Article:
Here are some facts about Tudor houses.
- One of the most distinctive things about a Tudor house was the black and white effect (see image below), because of their exposed wooden frames. There are many Tudor houses in England, some of which are still being lived in today. The town of Lavenham in Suffolk is famous for its Tudor buildings.
- Many Tudor houses featured a wooden frame (joined together by wooden pegs and not nails), a tall chimney, a steep roof and an enclosed fireplace. The walls between the timber frame were made from wattle and daub, which was wood strips or sticks covered with clay and dung. The walls were often whitewashed.
- Most Tudor houses had a thatched roof, although rich people could afford to use tiles.
- Very rich people in Tudor times liked to have a large garden, often containing a maze, fountains or hedges shaped like animals. Poor people had much smaller gardens and grew their own herbs and vegetables.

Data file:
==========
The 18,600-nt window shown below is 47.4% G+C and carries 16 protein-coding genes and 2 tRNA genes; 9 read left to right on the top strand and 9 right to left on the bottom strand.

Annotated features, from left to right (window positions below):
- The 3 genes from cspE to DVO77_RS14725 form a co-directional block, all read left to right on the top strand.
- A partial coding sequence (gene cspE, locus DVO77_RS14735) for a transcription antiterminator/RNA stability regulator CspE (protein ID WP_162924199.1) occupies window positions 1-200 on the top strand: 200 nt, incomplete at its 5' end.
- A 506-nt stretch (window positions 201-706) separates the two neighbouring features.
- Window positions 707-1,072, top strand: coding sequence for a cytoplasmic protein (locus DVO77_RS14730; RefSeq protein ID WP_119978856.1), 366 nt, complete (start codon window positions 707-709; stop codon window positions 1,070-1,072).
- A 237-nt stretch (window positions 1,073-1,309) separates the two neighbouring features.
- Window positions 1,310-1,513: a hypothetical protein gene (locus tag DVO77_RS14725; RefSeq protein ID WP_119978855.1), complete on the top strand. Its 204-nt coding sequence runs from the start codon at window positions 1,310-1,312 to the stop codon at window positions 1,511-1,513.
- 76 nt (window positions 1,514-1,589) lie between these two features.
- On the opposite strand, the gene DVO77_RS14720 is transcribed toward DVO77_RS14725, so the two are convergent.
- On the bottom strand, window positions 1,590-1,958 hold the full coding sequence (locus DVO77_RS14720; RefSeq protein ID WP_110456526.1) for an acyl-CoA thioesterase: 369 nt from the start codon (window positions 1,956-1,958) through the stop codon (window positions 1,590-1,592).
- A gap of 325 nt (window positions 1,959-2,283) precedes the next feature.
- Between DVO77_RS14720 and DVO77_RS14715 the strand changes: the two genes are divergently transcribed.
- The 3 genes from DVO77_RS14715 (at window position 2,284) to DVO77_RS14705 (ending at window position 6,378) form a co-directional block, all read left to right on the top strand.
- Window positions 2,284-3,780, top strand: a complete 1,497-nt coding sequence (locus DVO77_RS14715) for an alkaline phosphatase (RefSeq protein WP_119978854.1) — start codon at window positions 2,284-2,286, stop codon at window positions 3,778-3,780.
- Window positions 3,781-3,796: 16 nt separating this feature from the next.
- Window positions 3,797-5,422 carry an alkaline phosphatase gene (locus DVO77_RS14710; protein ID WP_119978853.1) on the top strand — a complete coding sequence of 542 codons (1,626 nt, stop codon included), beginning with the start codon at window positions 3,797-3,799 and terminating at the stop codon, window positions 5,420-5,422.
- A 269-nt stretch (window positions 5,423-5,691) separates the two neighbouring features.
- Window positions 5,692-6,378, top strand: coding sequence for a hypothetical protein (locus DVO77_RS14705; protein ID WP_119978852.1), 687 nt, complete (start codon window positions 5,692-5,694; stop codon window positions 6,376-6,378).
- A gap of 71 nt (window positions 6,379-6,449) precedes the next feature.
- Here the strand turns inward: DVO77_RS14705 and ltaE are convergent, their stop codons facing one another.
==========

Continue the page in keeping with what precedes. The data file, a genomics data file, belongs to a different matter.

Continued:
- Most homes had dirt floors, which were almost impossible to keep clean.
- Even rich people did not always have a lavatory. Some castles and palaces did include a toilet, but it was little more than a raised hole in the floor above the moat. The toilet was not private as it is today, but was still called a privy.
- During the late 15th century, glass was expensive and only a few people could afford glass windows. Most people took their windows with them when they moved.
- Furniture in Tudor homes was often made of oak and was heavy and not very comfortable. Many people sat on benches and stools, instead of chairs.
- Only rich people could afford carpets, although they were often hung on the wall, rather than placed on the floor.Most homes had dirt floors, which were almost impossible to keep clean. People covered the floor with reeds or rushes and replaced them when they became too filthy.
What next? Discover more Tudor facts by visiting the Primary Facts Tudor resources page.